What is the impact of poor KPI’s? All too often the end result leads to equally poor strategic decisions. Money and effort may be assigned to the wrong measures, for example into more ineffective prevention controls instead of improved response capability. In a worst case scenario, poor KPI’s can blind decision makers to the most pertinent security issues of their enterprise, and the necessary funding for additional security may be withheld altogether.
Three best practices are required to address this all too common problem of attaining accurate reporting:
- A coherent incident management process is necessary in order to properly categorize incident activity. Its definitions must be clear, taking into account outliers, clarifying how root causes and impacts are to be tracked, and providing a workflow to assist analysts in accurately and consistently determining incident categorization.
- The process must be enforced to guarantee uniform results in support of coherent KPI’s. Training, quality assurance, and reinforcement are all necessary to ensure total stakeholder buy-in.
- Security teams must have the technologies to support effective incident response and proper categorization of incidents.
There are several ways that the IncMan platform supports the three best practices:
First, IncMan provides a platform to act as the foundation for an incident management program. It provides customizable incident forms allowing for complete tailoring to an organization and the details it must collect in support of its unique reporting requirements. Custom fields specific to distinct incident types allow for detailed data collection and categorization. These custom fields can be coupled with common attributes to track specific data, thereby providing a high level of flexibility for security teams in maintaining absolute reporting consistency across the team’s individual members.
Next, playbooks can be associated with specific incident types, providing step-by-step instructions for specialized incident response activities. Playbooks enforce consistency and can further reinforce reporting requirements. However, playbooks are not completely static, and while they certainly provide structure, IncMan’s playbooks also offer the ability to improvise, add, remove or substitute actions on the fly.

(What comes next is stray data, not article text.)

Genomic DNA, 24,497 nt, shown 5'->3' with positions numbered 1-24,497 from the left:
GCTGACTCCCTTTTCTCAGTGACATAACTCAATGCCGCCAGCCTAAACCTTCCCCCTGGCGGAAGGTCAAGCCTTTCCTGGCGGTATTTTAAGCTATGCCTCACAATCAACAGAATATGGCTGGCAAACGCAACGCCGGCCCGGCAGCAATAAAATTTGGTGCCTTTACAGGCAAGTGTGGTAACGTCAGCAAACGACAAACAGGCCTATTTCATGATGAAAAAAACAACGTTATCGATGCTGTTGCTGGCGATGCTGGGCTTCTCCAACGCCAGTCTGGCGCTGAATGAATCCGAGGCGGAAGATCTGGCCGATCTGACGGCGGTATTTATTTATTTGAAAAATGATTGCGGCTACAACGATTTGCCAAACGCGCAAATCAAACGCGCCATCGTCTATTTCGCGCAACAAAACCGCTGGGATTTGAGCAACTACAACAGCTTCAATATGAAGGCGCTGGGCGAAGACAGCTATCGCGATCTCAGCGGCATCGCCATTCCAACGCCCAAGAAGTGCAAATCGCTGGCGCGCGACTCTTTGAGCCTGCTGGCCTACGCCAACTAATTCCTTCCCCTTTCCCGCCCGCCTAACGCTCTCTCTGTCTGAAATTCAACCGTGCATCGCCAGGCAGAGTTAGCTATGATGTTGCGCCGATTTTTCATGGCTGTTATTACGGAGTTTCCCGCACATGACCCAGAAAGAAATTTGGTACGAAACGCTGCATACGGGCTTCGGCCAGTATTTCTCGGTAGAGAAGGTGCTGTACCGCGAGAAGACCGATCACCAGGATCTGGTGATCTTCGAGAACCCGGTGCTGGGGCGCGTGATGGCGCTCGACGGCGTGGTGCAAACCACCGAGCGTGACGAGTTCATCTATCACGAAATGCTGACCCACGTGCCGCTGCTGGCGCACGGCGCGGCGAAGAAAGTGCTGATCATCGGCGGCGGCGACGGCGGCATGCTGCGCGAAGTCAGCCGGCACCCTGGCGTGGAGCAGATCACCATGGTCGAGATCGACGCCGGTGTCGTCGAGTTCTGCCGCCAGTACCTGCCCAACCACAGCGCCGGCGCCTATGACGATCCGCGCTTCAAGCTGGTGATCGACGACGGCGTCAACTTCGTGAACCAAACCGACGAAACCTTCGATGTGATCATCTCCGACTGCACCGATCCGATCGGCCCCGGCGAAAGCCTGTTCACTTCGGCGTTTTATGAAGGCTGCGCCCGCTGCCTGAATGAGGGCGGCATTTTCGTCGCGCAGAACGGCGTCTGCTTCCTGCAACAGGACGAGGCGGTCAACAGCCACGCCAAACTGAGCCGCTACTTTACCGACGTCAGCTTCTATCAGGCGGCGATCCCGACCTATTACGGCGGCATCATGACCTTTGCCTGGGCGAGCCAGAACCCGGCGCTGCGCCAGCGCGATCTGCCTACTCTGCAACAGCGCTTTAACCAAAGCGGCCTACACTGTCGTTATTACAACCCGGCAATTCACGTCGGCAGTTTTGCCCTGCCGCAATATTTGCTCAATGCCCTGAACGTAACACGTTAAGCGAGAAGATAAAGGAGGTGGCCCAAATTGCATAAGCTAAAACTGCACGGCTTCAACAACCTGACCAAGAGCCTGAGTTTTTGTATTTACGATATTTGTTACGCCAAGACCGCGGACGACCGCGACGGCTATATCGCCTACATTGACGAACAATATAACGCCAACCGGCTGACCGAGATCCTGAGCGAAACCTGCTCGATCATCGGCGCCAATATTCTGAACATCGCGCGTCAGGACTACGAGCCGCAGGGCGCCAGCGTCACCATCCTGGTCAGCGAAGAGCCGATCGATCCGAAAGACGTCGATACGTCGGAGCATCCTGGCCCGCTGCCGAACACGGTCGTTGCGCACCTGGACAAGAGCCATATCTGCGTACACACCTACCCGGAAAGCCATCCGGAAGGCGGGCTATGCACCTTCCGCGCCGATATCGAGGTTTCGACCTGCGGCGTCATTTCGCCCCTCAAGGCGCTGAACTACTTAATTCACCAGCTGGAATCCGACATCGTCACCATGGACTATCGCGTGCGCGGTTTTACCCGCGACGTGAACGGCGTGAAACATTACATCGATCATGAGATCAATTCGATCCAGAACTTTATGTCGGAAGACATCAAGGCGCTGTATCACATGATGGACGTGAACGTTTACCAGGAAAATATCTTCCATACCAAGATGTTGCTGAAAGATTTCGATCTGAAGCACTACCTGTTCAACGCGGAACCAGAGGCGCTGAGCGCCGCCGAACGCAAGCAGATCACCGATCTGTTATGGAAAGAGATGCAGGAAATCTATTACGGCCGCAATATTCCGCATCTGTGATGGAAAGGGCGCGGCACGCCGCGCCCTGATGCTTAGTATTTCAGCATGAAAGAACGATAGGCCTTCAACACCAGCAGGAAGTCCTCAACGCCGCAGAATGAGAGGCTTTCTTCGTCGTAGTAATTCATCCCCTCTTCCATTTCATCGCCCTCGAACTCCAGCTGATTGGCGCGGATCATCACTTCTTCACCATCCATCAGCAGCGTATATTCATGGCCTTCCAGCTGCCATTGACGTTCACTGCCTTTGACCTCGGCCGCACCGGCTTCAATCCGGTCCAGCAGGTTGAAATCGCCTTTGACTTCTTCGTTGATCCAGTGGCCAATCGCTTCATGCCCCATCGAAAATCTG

The platform’s Knowledge Base offers a repository for reference material to further supplement playbook instructions. Information collection requirements defined within playbook steps can be linked to Knowledge Base references, arming analysts with added information, for example with standard operating procedures pertaining to individual enterprise security tools, or checklists for applicable industry reporting requirements.
IncMan also includes Automated Responder Knowledge (ARK), a machine learning driven approach that learns from past incidents and the response to them, to suggest suitable playbooks for new or related incident types. This is not only useful for helping to identify specific campaigns and otherwise connected incident activity but can also highlight historical cases that can serve as examples for new or novice analysts.
Finally, the platform’s API and KPI export capabilities enable the extraction of raw incident data, allowing for data mining of valuable reporting information using external analytics tools. This information can then be used to paint a much clearer picture of an enterprise’s security posture and allow for fully-informed strategic decision-making.
Collectively, the IncMan features detailed above empower an organization with the means to support consistency in incident categorization, response, and reporting. For more information, please visit us at https://www.dflabs.com